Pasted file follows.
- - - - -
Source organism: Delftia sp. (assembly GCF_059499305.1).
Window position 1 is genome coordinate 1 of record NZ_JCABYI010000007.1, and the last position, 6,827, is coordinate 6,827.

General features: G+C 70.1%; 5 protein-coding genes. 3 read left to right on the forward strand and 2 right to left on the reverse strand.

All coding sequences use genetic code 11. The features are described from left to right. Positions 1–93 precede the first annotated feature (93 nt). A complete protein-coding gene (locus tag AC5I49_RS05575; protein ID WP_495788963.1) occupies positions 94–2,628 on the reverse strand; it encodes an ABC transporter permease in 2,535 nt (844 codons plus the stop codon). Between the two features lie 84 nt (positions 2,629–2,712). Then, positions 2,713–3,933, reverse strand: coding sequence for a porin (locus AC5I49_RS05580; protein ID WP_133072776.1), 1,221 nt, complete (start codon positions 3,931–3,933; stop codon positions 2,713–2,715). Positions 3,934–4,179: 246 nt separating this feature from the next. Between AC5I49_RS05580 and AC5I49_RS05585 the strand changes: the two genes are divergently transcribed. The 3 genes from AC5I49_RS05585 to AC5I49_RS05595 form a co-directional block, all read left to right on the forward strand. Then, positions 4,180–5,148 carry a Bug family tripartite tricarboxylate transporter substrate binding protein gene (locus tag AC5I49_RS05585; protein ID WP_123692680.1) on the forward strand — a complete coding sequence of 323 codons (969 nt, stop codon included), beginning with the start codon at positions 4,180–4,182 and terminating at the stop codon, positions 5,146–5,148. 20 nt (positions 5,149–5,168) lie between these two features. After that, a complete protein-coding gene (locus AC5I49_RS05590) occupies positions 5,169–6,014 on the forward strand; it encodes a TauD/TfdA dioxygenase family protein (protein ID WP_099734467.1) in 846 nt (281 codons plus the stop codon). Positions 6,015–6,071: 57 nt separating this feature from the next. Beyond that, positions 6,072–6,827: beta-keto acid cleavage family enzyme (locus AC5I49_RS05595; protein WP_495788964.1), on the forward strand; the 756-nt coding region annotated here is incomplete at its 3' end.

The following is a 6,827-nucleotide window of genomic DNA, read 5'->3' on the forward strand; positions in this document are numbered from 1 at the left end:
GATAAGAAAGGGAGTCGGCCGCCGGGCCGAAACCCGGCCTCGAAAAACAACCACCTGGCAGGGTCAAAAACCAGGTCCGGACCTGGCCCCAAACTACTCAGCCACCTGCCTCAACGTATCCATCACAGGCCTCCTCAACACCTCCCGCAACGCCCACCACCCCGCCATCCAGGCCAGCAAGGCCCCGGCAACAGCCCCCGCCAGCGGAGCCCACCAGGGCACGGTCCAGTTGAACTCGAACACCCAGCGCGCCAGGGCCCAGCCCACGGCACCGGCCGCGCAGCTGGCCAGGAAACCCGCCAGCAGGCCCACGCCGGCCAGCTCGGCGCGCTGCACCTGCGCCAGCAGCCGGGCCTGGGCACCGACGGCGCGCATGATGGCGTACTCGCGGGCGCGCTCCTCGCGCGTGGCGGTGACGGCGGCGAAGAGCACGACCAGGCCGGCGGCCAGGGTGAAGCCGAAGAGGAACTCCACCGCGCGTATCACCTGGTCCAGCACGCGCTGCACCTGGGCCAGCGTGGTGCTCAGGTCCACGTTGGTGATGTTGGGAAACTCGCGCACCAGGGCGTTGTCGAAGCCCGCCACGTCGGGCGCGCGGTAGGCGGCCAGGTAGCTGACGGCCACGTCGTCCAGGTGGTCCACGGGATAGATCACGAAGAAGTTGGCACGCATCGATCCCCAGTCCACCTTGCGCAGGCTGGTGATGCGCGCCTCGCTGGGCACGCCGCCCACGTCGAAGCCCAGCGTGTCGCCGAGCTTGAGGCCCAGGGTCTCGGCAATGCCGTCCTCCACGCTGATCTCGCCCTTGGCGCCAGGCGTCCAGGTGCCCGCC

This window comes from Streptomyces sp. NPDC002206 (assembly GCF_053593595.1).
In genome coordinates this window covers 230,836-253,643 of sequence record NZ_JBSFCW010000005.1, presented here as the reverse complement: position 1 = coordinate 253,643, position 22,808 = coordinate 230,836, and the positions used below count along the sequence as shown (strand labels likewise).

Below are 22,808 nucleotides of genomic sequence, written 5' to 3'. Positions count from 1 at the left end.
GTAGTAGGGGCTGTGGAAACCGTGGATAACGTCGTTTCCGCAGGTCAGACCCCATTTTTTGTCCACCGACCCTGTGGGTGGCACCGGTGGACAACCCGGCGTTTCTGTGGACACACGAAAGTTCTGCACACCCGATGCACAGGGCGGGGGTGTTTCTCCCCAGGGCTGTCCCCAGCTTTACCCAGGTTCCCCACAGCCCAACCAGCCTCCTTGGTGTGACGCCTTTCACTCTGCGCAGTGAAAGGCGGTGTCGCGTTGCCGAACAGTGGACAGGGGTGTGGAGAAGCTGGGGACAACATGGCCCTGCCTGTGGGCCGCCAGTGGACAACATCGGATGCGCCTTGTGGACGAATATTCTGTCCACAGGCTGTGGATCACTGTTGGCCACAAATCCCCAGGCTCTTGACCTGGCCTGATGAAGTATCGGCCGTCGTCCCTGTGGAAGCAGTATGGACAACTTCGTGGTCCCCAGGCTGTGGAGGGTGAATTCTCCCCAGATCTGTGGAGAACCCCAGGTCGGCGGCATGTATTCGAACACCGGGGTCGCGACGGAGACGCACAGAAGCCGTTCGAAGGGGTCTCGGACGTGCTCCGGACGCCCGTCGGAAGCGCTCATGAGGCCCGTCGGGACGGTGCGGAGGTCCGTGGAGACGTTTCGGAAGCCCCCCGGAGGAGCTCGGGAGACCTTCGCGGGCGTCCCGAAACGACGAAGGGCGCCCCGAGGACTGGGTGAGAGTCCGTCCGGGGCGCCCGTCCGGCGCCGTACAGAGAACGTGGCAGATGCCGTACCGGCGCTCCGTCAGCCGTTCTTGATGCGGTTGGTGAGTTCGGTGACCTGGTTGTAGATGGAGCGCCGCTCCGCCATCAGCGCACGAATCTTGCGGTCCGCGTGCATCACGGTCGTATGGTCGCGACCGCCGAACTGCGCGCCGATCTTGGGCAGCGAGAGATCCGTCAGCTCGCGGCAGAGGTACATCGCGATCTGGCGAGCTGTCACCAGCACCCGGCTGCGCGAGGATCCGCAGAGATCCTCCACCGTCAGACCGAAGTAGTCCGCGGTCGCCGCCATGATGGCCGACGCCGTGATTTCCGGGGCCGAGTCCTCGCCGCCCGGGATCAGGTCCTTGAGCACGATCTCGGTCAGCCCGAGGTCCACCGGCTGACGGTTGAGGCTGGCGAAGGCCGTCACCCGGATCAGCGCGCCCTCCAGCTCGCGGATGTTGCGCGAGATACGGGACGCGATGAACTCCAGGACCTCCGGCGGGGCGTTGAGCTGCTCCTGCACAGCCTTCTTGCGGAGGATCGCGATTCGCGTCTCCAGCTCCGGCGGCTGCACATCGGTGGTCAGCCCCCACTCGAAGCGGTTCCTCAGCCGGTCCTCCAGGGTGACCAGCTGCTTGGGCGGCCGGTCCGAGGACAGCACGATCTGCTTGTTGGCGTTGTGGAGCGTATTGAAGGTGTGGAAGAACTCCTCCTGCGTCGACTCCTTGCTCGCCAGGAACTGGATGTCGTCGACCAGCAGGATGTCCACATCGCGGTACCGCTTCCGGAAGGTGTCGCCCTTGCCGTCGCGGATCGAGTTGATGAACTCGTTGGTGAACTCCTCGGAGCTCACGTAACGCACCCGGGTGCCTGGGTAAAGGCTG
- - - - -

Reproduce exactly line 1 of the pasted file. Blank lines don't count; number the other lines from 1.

Source organism: Delftia sp. (assembly GCF_059499305.1).